DTS:X

The new LG G7 ThinQ boasts a number of impressive audio features. One that might be new to you is something called DTS:X technology. In a nutshell, DTS:X is a relatively new surround sound audio codec that’s designed to compete with the popular Dolby Atmos standard.

DTS:X offers up a number of features to improve your smartphone listening experience. First up, phones sporting the tech will be able to play video and audio files that support the format. DTS:X is an object-based audio standard, which means that sound sources are tagged with a location in a 3D space, rather than being pre-mixed into 5.1 or 7.1 channels. This includes new height or z-axis data.

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These objects are then mixed down by the audio receiver on the device for the given speaker setup, or in this case, a smartphone, to give a surround sound output. However, in a phone we’re looking at virtual surround sound over stereo speakers or preferably headphones. DTS:X is also fully backward compatible with other DTS formats.

DTS:X

The standard also includes a selection of digital post-processing techniques designed to enhance the listening experience, even when not playing back surround sound content. Along with familiar bass boost, EQ, and speech enhancement settings, this software also aims to recreate a surround sound experience even from none DTS:X files. This essentially widens the soundstage of what you’re listening to, so not everyone will prefer this option.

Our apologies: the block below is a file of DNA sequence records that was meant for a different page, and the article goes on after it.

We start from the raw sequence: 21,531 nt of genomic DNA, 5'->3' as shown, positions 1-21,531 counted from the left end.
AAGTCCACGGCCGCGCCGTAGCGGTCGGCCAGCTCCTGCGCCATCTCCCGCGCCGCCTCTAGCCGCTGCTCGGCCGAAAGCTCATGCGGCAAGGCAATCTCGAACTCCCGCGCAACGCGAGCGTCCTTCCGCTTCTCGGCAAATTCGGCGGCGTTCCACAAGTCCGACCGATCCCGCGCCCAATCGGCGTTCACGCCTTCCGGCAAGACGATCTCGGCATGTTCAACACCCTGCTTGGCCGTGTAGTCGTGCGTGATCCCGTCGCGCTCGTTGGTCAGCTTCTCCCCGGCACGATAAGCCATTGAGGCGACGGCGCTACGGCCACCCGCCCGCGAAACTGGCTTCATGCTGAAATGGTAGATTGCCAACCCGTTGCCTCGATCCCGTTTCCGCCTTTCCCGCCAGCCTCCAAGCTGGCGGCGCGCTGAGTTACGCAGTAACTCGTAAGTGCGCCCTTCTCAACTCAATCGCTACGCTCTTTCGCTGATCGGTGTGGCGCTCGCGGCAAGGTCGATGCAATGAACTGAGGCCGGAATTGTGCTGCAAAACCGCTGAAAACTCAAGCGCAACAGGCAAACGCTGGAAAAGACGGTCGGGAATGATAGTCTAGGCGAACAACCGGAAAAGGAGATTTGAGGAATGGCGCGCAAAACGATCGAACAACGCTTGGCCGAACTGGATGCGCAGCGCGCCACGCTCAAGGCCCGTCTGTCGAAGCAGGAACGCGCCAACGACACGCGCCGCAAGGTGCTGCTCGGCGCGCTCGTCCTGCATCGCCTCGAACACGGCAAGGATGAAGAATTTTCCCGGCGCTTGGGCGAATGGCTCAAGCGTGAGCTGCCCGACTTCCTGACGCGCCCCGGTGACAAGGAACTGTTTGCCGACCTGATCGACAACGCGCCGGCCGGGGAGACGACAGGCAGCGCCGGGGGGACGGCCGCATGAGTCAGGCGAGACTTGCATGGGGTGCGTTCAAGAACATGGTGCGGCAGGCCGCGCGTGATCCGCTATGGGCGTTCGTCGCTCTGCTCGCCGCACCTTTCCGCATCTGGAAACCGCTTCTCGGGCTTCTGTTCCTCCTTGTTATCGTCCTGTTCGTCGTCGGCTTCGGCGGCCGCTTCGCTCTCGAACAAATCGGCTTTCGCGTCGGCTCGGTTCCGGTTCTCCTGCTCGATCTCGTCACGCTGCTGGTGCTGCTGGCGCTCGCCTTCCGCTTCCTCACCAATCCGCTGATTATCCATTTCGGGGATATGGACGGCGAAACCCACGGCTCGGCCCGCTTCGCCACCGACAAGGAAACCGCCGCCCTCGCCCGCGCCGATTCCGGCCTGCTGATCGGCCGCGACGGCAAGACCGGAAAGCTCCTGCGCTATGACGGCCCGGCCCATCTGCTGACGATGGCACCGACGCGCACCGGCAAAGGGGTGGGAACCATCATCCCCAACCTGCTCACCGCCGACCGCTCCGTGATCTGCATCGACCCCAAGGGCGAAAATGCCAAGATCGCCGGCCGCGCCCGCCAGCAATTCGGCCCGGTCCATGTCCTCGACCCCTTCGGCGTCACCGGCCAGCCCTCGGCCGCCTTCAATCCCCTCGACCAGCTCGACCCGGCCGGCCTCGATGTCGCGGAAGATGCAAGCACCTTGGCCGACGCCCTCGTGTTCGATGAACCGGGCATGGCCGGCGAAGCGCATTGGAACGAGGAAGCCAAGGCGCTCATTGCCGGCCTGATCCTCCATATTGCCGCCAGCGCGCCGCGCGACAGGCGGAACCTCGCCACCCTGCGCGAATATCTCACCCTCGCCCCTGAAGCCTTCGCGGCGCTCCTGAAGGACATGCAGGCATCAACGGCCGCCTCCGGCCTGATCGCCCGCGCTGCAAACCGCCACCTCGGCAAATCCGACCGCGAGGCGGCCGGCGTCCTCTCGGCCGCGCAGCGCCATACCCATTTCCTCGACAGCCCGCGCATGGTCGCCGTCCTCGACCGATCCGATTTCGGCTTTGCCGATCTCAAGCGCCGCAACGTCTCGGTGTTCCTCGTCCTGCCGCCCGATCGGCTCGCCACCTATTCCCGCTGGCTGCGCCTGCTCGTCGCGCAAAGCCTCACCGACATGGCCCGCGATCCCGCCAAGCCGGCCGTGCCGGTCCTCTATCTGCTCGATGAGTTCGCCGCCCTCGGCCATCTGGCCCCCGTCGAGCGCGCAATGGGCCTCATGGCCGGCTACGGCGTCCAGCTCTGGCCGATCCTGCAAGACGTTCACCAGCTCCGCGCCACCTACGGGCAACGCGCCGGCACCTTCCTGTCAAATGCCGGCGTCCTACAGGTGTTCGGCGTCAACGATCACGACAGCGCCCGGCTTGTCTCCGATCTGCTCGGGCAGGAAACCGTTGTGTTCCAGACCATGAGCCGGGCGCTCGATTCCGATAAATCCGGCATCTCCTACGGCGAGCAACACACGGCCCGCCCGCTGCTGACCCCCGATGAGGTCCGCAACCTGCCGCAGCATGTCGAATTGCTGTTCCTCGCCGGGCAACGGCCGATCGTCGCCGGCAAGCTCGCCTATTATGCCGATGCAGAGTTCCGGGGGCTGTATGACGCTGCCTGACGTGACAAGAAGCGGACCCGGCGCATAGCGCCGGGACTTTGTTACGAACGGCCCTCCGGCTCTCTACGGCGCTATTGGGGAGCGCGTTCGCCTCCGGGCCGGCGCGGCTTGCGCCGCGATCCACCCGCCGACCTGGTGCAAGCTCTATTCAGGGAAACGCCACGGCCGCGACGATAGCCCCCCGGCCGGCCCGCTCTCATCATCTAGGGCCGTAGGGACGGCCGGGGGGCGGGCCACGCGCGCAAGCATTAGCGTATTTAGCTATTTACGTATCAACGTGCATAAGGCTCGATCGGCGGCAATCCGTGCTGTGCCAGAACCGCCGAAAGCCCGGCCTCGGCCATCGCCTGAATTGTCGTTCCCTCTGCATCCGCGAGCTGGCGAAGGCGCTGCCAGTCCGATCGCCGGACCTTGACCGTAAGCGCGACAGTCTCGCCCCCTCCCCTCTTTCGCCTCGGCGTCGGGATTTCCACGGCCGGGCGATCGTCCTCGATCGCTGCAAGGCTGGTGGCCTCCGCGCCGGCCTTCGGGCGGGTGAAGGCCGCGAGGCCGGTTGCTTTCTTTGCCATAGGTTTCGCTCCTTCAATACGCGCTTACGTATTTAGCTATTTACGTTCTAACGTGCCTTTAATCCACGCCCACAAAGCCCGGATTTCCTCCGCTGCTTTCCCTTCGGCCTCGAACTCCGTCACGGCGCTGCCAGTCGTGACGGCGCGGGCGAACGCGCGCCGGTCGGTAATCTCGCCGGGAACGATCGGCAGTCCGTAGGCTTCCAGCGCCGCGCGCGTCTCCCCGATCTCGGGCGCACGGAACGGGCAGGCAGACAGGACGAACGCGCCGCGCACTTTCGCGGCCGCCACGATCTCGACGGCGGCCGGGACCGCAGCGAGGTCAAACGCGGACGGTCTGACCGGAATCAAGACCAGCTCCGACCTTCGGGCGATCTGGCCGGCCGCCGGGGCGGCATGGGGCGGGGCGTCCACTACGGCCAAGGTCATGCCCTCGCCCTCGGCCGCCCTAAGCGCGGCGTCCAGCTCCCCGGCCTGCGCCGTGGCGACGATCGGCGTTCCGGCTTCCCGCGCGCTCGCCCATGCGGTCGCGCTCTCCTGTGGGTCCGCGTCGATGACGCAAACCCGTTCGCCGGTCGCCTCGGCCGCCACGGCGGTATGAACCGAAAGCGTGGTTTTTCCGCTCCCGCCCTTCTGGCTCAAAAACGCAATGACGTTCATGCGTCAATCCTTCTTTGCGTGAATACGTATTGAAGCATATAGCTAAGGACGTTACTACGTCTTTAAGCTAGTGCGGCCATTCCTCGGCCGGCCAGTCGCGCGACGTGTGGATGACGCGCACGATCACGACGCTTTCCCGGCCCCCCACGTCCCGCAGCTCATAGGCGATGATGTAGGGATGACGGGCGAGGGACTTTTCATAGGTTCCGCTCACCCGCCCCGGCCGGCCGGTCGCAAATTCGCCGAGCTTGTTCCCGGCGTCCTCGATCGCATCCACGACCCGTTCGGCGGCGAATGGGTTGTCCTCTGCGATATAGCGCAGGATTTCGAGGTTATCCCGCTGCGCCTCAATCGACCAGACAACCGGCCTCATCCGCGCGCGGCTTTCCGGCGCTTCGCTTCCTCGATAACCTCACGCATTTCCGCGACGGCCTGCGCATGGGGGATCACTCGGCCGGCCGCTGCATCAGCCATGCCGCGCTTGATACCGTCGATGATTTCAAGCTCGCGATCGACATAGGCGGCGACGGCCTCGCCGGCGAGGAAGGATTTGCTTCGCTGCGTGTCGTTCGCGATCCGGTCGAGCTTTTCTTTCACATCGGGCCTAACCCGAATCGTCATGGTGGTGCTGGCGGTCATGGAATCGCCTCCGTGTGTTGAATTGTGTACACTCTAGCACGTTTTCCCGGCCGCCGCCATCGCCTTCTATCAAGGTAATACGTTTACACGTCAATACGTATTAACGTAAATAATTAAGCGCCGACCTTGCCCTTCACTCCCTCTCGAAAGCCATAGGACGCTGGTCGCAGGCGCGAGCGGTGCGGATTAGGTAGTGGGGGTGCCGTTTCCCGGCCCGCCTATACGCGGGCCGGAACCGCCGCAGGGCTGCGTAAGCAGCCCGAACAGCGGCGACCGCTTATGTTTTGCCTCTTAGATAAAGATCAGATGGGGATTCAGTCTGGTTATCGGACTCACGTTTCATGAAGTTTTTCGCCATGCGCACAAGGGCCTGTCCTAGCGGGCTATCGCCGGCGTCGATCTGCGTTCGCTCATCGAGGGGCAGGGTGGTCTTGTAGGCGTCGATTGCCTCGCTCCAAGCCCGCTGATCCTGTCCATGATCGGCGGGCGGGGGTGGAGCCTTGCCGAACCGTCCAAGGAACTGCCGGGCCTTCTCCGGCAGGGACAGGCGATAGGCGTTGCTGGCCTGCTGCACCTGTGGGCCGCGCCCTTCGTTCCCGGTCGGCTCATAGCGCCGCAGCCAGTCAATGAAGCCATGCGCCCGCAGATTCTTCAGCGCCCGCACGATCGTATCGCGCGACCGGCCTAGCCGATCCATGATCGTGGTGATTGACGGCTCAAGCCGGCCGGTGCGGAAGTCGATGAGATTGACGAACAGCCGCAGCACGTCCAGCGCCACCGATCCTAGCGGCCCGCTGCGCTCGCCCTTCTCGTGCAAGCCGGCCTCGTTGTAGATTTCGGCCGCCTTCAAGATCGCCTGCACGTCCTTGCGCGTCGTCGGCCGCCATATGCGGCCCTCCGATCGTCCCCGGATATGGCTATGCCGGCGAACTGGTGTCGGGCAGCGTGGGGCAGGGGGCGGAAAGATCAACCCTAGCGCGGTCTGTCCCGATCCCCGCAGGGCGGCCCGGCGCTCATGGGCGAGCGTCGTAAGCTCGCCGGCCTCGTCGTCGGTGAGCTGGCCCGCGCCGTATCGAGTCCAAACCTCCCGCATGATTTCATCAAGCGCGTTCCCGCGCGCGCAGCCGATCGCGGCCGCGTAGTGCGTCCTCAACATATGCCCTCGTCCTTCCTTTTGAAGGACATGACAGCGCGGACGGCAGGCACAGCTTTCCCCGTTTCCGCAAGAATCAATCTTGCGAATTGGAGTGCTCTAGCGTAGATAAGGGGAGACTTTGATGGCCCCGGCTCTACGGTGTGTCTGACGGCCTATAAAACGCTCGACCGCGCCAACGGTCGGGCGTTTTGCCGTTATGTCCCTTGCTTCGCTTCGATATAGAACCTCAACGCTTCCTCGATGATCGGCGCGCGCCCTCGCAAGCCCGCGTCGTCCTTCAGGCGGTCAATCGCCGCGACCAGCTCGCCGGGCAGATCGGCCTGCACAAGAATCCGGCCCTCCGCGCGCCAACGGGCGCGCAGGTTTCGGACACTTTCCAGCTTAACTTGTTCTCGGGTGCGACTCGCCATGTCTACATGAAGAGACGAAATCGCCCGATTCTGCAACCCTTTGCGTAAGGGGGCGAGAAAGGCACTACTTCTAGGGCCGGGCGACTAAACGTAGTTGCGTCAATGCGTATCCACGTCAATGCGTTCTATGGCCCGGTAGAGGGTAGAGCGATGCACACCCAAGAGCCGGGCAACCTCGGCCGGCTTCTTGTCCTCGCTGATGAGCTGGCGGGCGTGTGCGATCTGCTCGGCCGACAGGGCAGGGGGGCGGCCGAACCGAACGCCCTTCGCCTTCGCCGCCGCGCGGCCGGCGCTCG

On the consumer side, there aren’t a lot of differences between Dolby Atmos and DTS:X, other than the amount of supported content available. DTS:X supports an unlimited number of objects rather than 128 for Atmos and promises engineers just a single mix for both cinema and home, while Atmos requires two separate mixes. In terms of products, dozens of Blu-ray movies already support the technology, but it’s currently absent from streaming services like Netflix and Amazon Prime Video.

Either way, it’s a pretty neat feature included with the new LG G7 ThinQ, and the phone is future-proofed for when the DTS:X format is more readily available.

Want to learn more about the LG G7 ThinQ? Check out our related coverage below:

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